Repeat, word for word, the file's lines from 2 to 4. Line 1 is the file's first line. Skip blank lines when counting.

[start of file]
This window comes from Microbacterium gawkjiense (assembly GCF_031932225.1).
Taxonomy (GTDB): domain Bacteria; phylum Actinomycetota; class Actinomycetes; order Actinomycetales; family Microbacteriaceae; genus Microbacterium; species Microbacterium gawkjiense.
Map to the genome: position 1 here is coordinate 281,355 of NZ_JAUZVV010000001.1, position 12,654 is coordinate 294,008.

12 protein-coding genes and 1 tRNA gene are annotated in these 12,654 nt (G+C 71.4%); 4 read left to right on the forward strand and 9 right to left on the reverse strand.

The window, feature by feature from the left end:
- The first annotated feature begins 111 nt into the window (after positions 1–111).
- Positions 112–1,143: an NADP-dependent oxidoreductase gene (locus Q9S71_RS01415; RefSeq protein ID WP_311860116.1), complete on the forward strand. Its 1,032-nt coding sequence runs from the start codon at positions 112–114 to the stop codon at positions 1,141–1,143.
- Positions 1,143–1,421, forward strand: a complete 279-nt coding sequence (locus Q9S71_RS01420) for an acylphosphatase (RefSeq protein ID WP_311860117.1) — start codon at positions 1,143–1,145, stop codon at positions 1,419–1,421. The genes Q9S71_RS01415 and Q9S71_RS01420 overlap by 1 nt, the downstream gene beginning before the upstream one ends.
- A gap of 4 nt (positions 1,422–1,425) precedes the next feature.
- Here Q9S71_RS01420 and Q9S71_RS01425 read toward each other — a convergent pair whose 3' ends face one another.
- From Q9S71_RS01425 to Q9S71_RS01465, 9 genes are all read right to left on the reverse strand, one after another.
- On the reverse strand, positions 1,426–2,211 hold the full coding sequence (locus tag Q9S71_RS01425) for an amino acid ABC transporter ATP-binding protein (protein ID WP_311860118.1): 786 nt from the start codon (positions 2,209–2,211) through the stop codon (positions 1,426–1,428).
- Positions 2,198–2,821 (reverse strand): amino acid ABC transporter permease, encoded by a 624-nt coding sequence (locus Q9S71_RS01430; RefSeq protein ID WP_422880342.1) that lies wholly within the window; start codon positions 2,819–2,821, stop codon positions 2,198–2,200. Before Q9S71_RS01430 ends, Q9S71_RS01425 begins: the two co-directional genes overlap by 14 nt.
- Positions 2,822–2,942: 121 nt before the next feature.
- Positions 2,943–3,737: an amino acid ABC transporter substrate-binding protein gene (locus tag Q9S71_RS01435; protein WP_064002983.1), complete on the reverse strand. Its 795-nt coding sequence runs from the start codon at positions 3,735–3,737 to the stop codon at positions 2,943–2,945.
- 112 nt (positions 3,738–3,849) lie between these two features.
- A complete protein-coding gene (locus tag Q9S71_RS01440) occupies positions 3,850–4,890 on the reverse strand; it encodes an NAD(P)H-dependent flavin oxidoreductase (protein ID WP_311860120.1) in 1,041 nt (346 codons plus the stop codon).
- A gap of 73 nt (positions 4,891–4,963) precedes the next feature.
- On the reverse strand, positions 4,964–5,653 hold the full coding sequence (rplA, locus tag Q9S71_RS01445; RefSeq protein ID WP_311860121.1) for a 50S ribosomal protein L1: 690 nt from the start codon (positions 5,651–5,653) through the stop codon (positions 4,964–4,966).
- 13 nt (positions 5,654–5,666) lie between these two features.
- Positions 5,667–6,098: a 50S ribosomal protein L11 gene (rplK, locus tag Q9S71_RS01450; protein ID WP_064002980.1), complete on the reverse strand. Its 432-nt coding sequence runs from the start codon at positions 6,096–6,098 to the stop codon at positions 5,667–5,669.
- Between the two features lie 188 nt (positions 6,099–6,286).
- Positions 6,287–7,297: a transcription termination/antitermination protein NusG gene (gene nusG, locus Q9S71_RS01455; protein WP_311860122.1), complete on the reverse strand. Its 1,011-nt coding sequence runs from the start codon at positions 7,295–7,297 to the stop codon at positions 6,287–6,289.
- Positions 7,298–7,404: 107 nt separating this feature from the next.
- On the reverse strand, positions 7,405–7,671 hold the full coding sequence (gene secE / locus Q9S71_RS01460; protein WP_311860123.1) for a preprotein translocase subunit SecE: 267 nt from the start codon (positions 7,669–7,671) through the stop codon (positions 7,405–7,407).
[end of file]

Taxonomy (GTDB): domain Bacteria; phylum Actinomycetota; class Actinomycetes; order Actinomycetales; family Microbacteriaceae; genus Microbacterium; species Microbacterium gawkjiense.
Map to the genome: position 1 here is coordinate 281,355 of NZ_JAUZVV010000001.1, position 12,654 is coordinate 294,008.

12 protein-coding genes and 1 tRNA gene are annotated in these 12,654 nt (G+C 71.4%); 4 read left to right on the forward strand and 9 right to left on the reverse strand.